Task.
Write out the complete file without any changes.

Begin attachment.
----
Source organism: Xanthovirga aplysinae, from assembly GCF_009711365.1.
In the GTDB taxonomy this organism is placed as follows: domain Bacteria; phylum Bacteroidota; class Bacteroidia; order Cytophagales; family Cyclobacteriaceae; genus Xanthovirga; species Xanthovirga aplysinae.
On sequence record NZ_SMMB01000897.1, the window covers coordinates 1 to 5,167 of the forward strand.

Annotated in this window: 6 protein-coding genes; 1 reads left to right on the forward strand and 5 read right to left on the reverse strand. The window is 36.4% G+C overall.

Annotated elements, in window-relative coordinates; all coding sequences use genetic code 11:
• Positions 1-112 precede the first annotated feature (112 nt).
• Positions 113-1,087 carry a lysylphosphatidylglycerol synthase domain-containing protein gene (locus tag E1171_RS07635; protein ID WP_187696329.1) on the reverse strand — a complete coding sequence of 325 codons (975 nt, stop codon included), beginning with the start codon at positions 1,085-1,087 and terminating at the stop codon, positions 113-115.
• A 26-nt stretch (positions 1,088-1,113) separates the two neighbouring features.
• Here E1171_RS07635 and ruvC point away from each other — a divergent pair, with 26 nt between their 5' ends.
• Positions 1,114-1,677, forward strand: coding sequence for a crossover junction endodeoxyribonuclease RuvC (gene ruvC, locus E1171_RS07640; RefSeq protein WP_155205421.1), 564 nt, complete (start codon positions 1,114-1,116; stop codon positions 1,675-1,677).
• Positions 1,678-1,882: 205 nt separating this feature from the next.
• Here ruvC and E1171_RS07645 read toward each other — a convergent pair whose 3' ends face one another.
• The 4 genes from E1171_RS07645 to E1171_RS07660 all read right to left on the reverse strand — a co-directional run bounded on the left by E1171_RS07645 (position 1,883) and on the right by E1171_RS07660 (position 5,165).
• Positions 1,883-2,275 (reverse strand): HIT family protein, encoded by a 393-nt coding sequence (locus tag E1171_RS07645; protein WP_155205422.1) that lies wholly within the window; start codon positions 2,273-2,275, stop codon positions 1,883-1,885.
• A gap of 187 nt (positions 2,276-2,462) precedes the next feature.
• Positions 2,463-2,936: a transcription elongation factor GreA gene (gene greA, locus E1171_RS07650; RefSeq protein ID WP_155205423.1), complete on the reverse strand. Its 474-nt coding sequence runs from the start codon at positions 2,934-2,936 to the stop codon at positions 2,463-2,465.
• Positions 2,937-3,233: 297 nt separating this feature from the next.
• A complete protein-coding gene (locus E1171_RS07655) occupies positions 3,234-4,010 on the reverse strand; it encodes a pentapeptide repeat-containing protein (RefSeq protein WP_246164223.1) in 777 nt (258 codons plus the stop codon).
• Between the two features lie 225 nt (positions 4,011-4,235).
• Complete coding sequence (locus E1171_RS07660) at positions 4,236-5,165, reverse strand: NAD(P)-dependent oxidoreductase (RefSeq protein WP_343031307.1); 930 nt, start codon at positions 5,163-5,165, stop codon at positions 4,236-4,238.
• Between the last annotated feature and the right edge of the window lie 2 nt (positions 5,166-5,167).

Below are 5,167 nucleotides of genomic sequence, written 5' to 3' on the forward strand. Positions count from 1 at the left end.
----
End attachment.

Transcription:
Source organism: Xanthovirga aplysinae, from assembly GCF_009711365.1.
In the GTDB taxonomy this organism is placed as follows: domain Bacteria; phylum Bacteroidota; class Bacteroidia; order Cytophagales; family Cyclobacteriaceae; genus Xanthovirga; species Xanthovirga aplysinae.
On sequence record NZ_SMMB01000897.1, the window covers coordinates 1 to 5,167 of the forward strand.

Annotated in this window: 6 protein-coding genes; 1 reads left to right on the forward strand and 5 read right to left on the reverse strand. The window is 36.4% G+C overall.

Annotated elements, in window-relative coordinates; all coding sequences use genetic code 11:
• Positions 1-112 precede the first annotated feature (112 nt).
• Positions 113-1,087 carry a lysylphosphatidylglycerol synthase domain-containing protein gene (locus tag E1171_RS07635; protein ID WP_187696329.1) on the reverse strand — a complete coding sequence of 325 codons (975 nt, stop codon included), beginning with the start codon at positions 1,085-1,087 and terminating at the stop codon, positions 113-115.
• A 26-nt stretch (positions 1,088-1,113) separates the two neighbouring features.
• Here E1171_RS07635 and ruvC point away from each other — a divergent pair, with 26 nt between their 5' ends.
• Positions 1,114-1,677, forward strand: coding sequence for a crossover junction endodeoxyribonuclease RuvC (gene ruvC, locus E1171_RS07640; RefSeq protein WP_155205421.1), 564 nt, complete (start codon positions 1,114-1,116; stop codon positions 1,675-1,677).
• Positions 1,678-1,882: 205 nt separating this feature from the next.
• Here ruvC and E1171_RS07645 read toward each other — a convergent pair whose 3' ends face one another.
• The 4 genes from E1171_RS07645 to E1171_RS07660 all read right to left on the reverse strand — a co-directional run bounded on the left by E1171_RS07645 (position 1,883) and on the right by E1171_RS07660 (position 5,165).
• Positions 1,883-2,275 (reverse strand): HIT family protein, encoded by a 393-nt coding sequence (locus tag E1171_RS07645; protein WP_155205422.1) that lies wholly within the window; start codon positions 2,273-2,275, stop codon positions 1,883-1,885.
• A gap of 187 nt (positions 2,276-2,462) precedes the next feature.
• Positions 2,463-2,936: a transcription elongation factor GreA gene (gene greA, locus E1171_RS07650; RefSeq protein ID WP_155205423.1), complete on the reverse strand. Its 474-nt coding sequence runs from the start codon at positions 2,934-2,936 to the stop codon at positions 2,463-2,465.
• Positions 2,937-3,233: 297 nt separating this feature from the next.
• A complete protein-coding gene (locus E1171_RS07655) occupies positions 3,234-4,010 on the reverse strand; it encodes a pentapeptide repeat-containing protein (RefSeq protein WP_246164223.1) in 777 nt (258 codons plus the stop codon).
• Between the two features lie 225 nt (positions 4,011-4,235).
• Complete coding sequence (locus E1171_RS07660) at positions 4,236-5,165, reverse strand: NAD(P)-dependent oxidoreductase (RefSeq protein WP_343031307.1); 930 nt, start codon at positions 5,163-5,165, stop codon at positions 4,236-4,238.
• Between the last annotated feature and the right edge of the window lie 2 nt (positions 5,166-5,167).

Below are 5,167 nucleotides of genomic sequence, written 5' to 3' on the forward strand. Positions count from 1 at the left end.